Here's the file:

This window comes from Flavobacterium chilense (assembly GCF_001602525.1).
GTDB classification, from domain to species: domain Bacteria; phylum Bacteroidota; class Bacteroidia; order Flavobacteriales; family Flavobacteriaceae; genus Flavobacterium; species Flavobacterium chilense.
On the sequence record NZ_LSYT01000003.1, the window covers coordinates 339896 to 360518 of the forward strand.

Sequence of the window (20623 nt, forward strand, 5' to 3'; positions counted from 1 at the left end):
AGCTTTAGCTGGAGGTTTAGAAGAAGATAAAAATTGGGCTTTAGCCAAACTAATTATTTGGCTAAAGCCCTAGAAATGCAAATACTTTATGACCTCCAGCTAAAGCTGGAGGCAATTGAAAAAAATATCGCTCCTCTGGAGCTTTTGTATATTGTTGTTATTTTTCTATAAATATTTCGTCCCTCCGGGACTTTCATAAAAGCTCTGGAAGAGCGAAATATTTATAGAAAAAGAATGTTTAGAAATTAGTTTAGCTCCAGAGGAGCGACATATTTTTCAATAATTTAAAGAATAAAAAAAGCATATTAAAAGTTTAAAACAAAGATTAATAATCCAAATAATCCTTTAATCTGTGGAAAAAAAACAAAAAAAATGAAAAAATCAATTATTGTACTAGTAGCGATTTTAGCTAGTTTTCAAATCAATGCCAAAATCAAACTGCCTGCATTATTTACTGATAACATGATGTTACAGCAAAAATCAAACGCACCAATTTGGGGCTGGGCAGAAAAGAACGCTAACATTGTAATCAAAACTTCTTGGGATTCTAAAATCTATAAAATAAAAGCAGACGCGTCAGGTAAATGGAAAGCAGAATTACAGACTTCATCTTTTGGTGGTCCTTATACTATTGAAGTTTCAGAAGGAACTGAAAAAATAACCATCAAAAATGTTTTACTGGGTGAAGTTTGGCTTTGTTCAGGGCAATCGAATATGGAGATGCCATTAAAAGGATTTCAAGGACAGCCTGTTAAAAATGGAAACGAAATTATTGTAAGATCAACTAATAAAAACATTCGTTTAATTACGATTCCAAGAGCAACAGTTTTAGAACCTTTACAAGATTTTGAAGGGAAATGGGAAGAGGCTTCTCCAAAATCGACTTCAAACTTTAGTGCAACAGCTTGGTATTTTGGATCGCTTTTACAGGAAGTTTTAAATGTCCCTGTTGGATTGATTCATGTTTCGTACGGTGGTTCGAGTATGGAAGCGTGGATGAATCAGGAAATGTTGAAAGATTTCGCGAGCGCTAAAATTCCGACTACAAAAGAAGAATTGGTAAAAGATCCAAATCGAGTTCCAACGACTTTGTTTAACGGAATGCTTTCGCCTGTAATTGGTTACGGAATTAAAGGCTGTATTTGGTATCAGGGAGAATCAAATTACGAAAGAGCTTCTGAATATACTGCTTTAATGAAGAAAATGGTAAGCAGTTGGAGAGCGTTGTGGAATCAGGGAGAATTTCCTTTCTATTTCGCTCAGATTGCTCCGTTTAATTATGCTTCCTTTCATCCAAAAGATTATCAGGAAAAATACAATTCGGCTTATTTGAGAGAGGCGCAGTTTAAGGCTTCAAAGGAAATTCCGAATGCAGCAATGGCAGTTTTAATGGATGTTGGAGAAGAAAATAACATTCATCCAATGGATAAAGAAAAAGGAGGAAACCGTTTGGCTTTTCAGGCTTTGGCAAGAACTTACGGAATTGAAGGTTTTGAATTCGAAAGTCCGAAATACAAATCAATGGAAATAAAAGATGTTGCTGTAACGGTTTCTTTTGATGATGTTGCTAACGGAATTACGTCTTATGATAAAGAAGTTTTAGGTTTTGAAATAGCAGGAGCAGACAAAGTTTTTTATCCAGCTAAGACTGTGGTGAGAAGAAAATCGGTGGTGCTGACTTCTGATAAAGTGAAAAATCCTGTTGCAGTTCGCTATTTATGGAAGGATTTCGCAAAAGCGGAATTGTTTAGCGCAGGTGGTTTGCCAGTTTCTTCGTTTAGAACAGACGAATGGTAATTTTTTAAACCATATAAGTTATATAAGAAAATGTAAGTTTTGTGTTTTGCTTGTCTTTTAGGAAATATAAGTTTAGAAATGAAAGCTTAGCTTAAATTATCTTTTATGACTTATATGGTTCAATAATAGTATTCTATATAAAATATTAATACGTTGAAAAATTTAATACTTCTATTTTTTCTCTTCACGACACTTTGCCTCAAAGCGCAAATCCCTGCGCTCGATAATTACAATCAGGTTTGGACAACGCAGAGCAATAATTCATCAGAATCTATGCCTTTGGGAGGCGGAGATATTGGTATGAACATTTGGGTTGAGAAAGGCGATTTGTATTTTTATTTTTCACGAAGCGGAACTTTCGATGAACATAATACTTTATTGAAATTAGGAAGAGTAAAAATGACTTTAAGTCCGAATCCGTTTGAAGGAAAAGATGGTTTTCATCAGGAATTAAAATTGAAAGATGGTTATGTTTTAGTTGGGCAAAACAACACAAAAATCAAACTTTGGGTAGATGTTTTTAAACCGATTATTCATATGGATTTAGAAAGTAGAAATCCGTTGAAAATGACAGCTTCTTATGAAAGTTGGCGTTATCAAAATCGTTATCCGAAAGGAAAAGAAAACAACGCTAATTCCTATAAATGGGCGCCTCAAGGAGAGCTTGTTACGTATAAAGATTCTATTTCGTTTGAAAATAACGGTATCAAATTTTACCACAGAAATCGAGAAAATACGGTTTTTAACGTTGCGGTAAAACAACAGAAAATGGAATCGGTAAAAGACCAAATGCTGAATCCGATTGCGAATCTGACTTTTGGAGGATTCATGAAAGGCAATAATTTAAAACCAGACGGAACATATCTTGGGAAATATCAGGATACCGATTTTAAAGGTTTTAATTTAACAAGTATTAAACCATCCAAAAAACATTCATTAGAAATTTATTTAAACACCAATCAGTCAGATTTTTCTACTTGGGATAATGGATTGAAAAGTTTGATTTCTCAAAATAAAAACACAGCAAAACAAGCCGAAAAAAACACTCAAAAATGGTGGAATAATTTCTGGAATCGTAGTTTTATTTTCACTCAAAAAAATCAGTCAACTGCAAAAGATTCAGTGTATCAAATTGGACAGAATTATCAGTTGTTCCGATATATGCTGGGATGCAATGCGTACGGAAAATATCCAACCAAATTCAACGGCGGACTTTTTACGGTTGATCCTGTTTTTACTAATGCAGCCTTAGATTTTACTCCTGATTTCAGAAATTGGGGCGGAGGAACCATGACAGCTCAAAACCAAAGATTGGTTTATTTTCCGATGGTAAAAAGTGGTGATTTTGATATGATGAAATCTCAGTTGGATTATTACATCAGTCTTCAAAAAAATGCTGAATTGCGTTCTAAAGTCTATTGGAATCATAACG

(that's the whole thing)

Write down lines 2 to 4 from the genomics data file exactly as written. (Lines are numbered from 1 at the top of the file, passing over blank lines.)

GTDB classification, from domain to species: domain Bacteria; phylum Bacteroidota; class Bacteroidia; order Flavobacteriales; family Flavobacteriaceae; genus Flavobacterium; species Flavobacterium chilense.
On the sequence record NZ_LSYT01000003.1, the window covers coordinates 339896 to 360518 of the forward strand.

Sequence of the window (20623 nt, forward strand, 5' to 3'; positions counted from 1 at the left end):